No Song is Safe From Us

No Song Is Safe From Us - The NYFOS Blog
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This famous live recording of Nina Simone performing “Stars” at the Montreux Jazz Festival is one of my absolute favorites. Simone is in her full glory, at the height of her musical and communicative powers. And this Queen, I say that with no irony, is the kind of performer who commands the energy of the room. Her compelling a patron to sit as she begins the song is exactly what the world needs, then and now; sit, be still, experience, listen to the story. While she is a wonderful musician (her piano playing in this video is particularly nuanced), more than anything Nina Simone is a storyteller. In this song she does that thing which all performers aspire to do; to convey everything while seeming to do nothing at all.

Janis Ian wrote “Stars” in 1971 and it was the title track on her 1974 album of the same name. It has been covered many times since, and Simone mentions some of the performers who did in her amended lyrics. I was not even aware that Simone had substituted some words of her own until I went back a listened to Ian’s original, the new words seem as if they belonged there all along.

Simone’s voice is strong, but not without its flaws. She uses these to maximize expression and color. Singing the words:

You never saw the eyes of young men at twenty-five
who followed as you walked, asked for autographs,
kissed you on the cheek, you never could believe they really loved you. Never.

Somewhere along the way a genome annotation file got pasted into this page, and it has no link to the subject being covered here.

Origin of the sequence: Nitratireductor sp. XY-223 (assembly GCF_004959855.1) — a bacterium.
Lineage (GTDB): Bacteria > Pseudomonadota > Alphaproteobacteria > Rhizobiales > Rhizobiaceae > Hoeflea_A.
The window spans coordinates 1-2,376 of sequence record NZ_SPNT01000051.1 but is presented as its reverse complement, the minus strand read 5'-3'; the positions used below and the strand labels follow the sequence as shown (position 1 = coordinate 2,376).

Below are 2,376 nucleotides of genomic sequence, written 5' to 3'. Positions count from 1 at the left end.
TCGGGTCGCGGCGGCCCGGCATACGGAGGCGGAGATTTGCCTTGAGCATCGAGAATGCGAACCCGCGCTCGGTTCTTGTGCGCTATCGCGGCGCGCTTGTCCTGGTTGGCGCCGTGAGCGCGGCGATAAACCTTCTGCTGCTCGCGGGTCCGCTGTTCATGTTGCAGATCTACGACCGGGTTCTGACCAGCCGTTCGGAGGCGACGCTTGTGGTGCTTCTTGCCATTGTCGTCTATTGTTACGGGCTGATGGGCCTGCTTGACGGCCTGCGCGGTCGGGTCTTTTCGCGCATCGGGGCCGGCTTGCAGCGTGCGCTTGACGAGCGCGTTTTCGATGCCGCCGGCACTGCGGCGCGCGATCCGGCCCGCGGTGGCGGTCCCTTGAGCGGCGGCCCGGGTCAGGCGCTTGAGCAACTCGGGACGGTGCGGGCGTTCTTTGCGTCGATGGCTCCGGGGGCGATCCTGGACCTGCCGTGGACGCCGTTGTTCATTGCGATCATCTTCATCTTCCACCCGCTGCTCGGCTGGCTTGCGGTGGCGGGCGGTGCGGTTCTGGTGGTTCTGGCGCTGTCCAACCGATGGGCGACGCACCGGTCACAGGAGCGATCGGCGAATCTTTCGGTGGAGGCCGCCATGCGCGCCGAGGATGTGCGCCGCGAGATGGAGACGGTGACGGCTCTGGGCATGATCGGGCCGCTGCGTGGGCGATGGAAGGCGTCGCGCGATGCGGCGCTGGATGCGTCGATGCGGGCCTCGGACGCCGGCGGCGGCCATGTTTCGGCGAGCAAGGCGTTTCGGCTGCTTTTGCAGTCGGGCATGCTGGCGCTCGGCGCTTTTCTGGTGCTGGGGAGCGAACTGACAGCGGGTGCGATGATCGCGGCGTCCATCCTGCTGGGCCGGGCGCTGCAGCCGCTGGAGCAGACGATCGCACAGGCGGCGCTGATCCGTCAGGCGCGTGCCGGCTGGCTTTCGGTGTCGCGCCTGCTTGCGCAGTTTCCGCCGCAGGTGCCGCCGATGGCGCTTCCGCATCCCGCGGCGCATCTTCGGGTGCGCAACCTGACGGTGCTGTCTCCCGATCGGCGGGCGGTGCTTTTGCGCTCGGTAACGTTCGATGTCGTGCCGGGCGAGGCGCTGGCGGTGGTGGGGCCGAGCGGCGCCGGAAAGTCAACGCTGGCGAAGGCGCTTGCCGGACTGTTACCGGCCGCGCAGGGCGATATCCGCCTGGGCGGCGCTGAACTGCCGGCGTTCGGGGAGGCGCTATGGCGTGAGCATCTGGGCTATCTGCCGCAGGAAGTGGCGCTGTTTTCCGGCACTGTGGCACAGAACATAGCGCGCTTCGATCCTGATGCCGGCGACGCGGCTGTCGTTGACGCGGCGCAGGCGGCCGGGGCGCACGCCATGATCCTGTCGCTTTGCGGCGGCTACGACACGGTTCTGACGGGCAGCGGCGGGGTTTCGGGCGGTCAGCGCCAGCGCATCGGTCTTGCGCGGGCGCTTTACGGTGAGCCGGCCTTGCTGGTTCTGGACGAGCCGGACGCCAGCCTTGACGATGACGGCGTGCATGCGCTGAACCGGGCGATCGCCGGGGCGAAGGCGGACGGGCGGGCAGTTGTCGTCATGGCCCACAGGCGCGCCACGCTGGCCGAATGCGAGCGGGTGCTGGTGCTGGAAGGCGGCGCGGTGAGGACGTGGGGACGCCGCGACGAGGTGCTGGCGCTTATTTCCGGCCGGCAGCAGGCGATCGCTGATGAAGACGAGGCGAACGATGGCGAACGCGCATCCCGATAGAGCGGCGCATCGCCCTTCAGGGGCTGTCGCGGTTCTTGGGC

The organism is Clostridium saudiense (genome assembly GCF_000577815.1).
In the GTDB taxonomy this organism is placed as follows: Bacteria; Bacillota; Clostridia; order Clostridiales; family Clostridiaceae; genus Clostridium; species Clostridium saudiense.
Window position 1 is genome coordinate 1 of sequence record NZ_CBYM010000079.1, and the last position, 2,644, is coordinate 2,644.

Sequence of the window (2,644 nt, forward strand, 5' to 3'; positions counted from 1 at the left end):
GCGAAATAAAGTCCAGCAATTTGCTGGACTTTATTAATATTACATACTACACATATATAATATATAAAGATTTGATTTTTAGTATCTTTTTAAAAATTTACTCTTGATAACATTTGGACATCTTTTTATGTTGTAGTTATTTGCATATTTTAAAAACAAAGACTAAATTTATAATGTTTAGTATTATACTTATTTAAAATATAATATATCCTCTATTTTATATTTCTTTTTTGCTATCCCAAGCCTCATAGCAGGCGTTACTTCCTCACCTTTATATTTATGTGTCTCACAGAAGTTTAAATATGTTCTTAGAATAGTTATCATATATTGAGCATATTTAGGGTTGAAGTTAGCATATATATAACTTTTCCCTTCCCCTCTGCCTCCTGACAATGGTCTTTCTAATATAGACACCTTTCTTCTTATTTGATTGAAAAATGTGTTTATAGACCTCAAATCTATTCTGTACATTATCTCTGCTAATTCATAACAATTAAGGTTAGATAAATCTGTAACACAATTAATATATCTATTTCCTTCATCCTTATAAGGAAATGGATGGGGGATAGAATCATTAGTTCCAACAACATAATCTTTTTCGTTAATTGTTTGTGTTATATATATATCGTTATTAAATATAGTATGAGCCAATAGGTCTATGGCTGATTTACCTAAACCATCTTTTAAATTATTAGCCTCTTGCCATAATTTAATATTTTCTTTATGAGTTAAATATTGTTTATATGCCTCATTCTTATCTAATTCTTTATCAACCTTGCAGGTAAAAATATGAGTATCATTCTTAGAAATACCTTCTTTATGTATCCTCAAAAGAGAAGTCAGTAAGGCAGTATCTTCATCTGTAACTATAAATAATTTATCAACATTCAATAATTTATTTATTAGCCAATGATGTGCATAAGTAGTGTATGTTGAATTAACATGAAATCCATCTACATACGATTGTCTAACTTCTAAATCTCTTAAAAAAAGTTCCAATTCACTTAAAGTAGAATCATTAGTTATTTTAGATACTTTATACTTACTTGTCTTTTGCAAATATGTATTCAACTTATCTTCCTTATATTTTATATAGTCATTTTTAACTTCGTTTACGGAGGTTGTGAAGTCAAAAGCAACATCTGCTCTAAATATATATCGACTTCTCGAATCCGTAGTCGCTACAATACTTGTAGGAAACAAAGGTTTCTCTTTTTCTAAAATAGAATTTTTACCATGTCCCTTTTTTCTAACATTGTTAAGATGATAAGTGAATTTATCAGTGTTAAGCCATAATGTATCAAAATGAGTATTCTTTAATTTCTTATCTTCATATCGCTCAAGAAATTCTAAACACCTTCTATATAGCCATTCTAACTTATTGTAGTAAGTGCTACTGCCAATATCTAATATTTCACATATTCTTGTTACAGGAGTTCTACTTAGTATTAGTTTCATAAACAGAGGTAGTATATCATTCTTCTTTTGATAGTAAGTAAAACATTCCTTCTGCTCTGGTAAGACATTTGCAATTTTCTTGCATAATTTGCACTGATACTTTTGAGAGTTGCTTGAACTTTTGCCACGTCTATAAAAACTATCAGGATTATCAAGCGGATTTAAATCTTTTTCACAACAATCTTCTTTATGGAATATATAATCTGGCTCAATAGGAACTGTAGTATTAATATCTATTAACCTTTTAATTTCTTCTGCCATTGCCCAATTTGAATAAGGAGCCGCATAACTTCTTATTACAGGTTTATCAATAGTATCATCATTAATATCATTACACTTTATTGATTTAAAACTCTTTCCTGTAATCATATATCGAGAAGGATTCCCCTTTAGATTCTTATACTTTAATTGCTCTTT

Simone pares her voice back to its most intimate in the song, acknowledging that this connection, between performer and audience, is one of the purest there can be- fragile, direct, at times intangible and to be beloved. The lyric and color of her voice show that this can surprise the performer in an act of double vulnerability; the singer and listener both opening to be moved, changed.

I often say to my partner, pianist Spencer Myer, before we go onstage for recitals “let’s go move the people.” I say it half jokingly, but really this is what we are in this business for, the reason we feel the need to perform. Simone understood this, connection and communion with our fellow people are the ultimate gift, to them, and to ourselves.

Mario Diaz-Moresco

Baritone Mario Diaz-Moresco makes his NYFOS debut with NYFOS Next on February 13. Other highlights include recitals with pianist Spencer Myer at the Rocky River Chamber Music Society, the Mendocino Music Festival, the Chamber Music Festival of Saugatuck, the Dame Myra Hess Memorial Series and with the Brooklyn Art Song Society; Papageno with the Dubuque Symphony Orchestra, singing the Baritone role in Phillip Glass and Allen Ginsberg’s Hydrogen Jukebox with Chautauqua Opera, performances at Roulette Intermedium and Issue Project Room, performing the music of Joan La Barbara at the Metropolitan Museum of Art and playing the lead role in Robert Ashley’s Dust, which was named one of the 10 best classical music performances of 2017 by The New York Times.

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